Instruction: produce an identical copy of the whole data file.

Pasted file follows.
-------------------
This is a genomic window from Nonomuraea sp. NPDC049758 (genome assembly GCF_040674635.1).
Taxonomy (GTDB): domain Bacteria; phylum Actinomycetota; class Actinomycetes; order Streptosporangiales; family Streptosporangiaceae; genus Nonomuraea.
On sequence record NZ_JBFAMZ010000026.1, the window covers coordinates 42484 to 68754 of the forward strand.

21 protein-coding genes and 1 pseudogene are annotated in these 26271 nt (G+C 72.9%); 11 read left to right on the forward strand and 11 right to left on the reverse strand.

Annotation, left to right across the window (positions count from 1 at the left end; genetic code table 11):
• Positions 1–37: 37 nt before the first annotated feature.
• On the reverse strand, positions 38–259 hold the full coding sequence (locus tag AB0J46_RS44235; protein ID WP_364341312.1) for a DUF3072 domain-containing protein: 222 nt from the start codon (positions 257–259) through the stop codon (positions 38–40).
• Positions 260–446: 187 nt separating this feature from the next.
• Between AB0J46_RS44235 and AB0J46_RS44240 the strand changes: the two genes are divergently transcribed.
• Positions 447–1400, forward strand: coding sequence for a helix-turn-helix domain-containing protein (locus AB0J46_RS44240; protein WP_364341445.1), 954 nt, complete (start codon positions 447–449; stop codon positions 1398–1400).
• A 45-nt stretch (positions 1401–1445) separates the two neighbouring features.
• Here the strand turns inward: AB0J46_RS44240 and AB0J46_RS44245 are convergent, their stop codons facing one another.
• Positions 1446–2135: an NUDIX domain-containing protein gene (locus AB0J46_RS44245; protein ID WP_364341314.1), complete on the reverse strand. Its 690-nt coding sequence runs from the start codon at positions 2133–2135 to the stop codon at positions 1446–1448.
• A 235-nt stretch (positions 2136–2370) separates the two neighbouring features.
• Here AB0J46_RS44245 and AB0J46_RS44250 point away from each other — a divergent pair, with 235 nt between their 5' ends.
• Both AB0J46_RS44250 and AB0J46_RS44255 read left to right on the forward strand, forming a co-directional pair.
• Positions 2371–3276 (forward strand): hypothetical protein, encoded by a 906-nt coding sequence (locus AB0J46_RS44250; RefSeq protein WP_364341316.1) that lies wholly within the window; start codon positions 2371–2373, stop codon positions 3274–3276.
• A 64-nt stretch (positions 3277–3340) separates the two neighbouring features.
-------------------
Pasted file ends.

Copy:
This is a genomic window from Nonomuraea sp. NPDC049758 (genome assembly GCF_040674635.1).
Taxonomy (GTDB): domain Bacteria; phylum Actinomycetota; class Actinomycetes; order Streptosporangiales; family Streptosporangiaceae; genus Nonomuraea.
On sequence record NZ_JBFAMZ010000026.1, the window covers coordinates 42484 to 68754 of the forward strand.

21 protein-coding genes and 1 pseudogene are annotated in these 26271 nt (G+C 72.9%); 11 read left to right on the forward strand and 11 right to left on the reverse strand.

Annotation, left to right across the window (positions count from 1 at the left end; genetic code table 11):
• Positions 1–37: 37 nt before the first annotated feature.
• On the reverse strand, positions 38–259 hold the full coding sequence (locus tag AB0J46_RS44235; protein ID WP_364341312.1) for a DUF3072 domain-containing protein: 222 nt from the start codon (positions 257–259) through the stop codon (positions 38–40).
• Positions 260–446: 187 nt separating this feature from the next.
• Between AB0J46_RS44235 and AB0J46_RS44240 the strand changes: the two genes are divergently transcribed.
• Positions 447–1400, forward strand: coding sequence for a helix-turn-helix domain-containing protein (locus AB0J46_RS44240; protein WP_364341445.1), 954 nt, complete (start codon positions 447–449; stop codon positions 1398–1400).
• A 45-nt stretch (positions 1401–1445) separates the two neighbouring features.
• Here the strand turns inward: AB0J46_RS44240 and AB0J46_RS44245 are convergent, their stop codons facing one another.
• Positions 1446–2135: an NUDIX domain-containing protein gene (locus AB0J46_RS44245; protein ID WP_364341314.1), complete on the reverse strand. Its 690-nt coding sequence runs from the start codon at positions 2133–2135 to the stop codon at positions 1446–1448.
• A 235-nt stretch (positions 2136–2370) separates the two neighbouring features.
• Here AB0J46_RS44245 and AB0J46_RS44250 point away from each other — a divergent pair, with 235 nt between their 5' ends.
• Both AB0J46_RS44250 and AB0J46_RS44255 read left to right on the forward strand, forming a co-directional pair.
• Positions 2371–3276 (forward strand): hypothetical protein, encoded by a 906-nt coding sequence (locus AB0J46_RS44250; RefSeq protein WP_364341316.1) that lies wholly within the window; start codon positions 2371–2373, stop codon positions 3274–3276.
• A 64-nt stretch (positions 3277–3340) separates the two neighbouring features.